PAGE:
Batoids – Rays of the Ocean


Stingray in WaterYou might think that batoids are bats, or very closely related to bats. But you’d be wrong. Batoideae are fish made of cartilage, also known as rays, such as stingrays and mantarays. The closest relative to batoids are sharks and sawfish. These are all what are known as cartilaginous fish: fish who have a tough skeleton made of cartilage instead of bone.

Batoids first begin popping up in the fossil record in the Ordovician period, about 480 million years ago. Rays similar to those who live in the oceans today can be seen all the back to 150 million years ago. It is not currently thought that rays are derived from sharks, but rather that the two evolved side by side from a common ancestor, like how humans didn’t evolve from other apes, but alongside them.


Large Ray On Ocean BottomMost rays live near the sea floor in shallow coastal regions, although some have been known to live at depths of nearly 10,000 feet. This is because they eat shallfish or other small fish who live on the sea floor, scooping them up in their mouth, which in underneath their body. Rays can sense the movement, minute as it may be, of other organism through an array of sensors at the front of their bodies which can pick up the other fish’s electrical signals. These sensors are called “Ampullae of Lorenzini”. They rely on these to see what’s beneath them, as a ray’s eyes are on the tops of their bodies, and additionally because many of the areas where they live are dark.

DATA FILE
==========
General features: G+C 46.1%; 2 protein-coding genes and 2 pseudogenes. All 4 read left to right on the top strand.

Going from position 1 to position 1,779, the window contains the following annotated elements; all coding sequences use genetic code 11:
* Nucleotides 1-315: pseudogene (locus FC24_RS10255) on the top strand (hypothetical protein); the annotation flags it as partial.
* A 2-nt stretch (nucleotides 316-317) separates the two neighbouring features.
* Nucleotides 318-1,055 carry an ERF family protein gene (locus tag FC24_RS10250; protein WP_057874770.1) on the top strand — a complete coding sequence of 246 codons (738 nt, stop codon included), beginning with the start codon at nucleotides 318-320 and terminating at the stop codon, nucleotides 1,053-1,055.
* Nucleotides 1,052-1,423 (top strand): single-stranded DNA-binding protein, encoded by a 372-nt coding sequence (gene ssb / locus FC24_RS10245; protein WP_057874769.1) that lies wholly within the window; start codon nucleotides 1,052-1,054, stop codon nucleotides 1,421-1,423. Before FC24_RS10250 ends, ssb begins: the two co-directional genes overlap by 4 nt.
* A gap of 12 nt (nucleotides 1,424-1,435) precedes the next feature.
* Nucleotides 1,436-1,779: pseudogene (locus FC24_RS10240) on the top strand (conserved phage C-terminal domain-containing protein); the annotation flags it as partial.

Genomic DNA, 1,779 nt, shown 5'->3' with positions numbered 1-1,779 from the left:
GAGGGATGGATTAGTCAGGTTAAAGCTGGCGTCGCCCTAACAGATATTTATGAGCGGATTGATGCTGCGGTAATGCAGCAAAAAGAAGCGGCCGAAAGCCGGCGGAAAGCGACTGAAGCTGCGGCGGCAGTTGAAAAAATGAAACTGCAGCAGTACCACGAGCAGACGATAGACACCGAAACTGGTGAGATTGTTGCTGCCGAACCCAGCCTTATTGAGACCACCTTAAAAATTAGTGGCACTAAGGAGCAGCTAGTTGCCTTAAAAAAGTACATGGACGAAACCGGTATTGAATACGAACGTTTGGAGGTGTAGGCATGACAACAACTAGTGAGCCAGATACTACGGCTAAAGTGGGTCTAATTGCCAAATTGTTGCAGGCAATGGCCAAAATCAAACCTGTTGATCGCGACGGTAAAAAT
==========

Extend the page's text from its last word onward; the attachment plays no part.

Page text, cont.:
They prefer tropical zones, with only a few exceptions. They are very abundant in tropical regions of the Pacific ocean. Mantarays are the only rays who live in the open ocean, and their diet consists of plankton. While the salty sea water is their natural habitat, rays can survive in some freshwater rivers or estuaries, should they find their way there.


Baby Stingray
Baby Stingray

Most rays are solitary and usually can only be found together while migrating, or during breeding season. When they do form groups to migrate, though, these groups of rays can number in the thousands. The name of a group of stringrays is called a fever.

Stingrays can “give birth” in one of two ways, depending on the species. Some species of rays lay their eggs, like birds or lizards, and the baby rays hatch outside. Other species hatch their eggs internally and the babies emerge inside the mother’s body. A stingray will typically have between two to six babies per litter, once a year.


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